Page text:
On Friday, the Connecticut State Senate passed Senate Bill 3, “An Act Combating Sexual Assault and Sexual Harassment.”
Also referred to as the “Time’s Up” bill, this legislation increases certain sexual harassment penalties, extends the time limits people have to file lawsuits for sexual assault, allows more time for criminal prosecution of sexual assault, and requires more employer-sponsored sexual harassment training.
The bill passed the Senate on a unanimous and bipartisan 35-0 vote and now heads to the House of Representatives for consideration.
“Today we’ve taken an important step toward achieving a more safe and equitable state,” said State Senator Alex Bergstein (D-Greenwich). “This bill recognizes that victims of sexual assault have many reasons for not coming forward right away – including shame, trauma and fear. I’m proud to be part of this effort to achieve justice for victims of sexual assault and to prevent these crimes altogether.”
Statutes of Limitations for Criminal Cases of Sexual Assault
Compared to other states and the District of Columbia, Connecticut’s statute of limitations for rape of an adult — five years — is one of the shortest in the country. Forty-five states and the District of Columbia have no statute of limitations for rape or a limit longer than Connecticut’s.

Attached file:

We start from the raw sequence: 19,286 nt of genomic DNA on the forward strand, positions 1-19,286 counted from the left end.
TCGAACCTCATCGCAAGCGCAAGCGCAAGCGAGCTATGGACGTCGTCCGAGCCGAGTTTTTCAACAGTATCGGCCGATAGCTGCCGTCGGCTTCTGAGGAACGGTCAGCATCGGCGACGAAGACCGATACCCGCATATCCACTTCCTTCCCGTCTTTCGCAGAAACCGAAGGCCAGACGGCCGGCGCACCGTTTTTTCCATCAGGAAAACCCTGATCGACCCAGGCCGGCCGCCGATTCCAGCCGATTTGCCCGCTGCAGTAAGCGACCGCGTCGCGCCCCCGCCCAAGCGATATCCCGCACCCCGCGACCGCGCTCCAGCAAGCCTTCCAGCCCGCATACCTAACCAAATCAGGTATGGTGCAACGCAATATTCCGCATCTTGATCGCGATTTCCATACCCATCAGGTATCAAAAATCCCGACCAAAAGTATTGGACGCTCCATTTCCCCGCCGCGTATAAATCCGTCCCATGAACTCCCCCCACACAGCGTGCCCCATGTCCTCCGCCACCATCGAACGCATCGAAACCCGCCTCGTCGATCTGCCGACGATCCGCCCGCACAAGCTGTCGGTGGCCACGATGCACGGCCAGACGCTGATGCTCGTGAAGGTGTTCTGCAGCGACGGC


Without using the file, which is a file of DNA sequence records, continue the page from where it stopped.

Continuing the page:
Senate Bill 3 would extend the existing statute of limitations for sexual assault crimes from five years to 20 years for Class B, C, and D felony sexual assault (e.g., forced rape, rape by drugs, forced sexual contact). For a non-felony (e.g. unwanted sexual contact, and other class A misdemeanors), the statute of limitations would extend from one year to 10 years. In each of these cases, if the victim is 18, 19, or 20, the statute of limitations is 30 years following the victim’s 21st birthday, effectively the victim’s 51st birthday.
Statutes of Limitations for Civil Cases of Sexual Assault
In addition, Senate Bill 3 makes changes to the statute of limitations for civil cases of sexual assault. Currently the statute of limitations for a victim under 18 is the victim’s 48th birthday. Under the bill, the statute of limitations for a victim under 21 is the victim’s 51st birthday. This is a significant change for those victims aged 18, 19, and 20 who currently must bring claims within the default statute of limitations for torts, which is 3 years.
Workplace Discrimination and Sexual Harassment
Currently, employers with only 50 or more employees are required to provide at least two hours of training on sexual harassment to supervisory employees within six months of their employment. Senate Bill 3 requires employers with three or more employees to provide training to all employees, not just supervisors. The bill requires the Commission on Human Rights and Opportunities to make training materials available online. Employers may then use these resources to comply with the training requirement.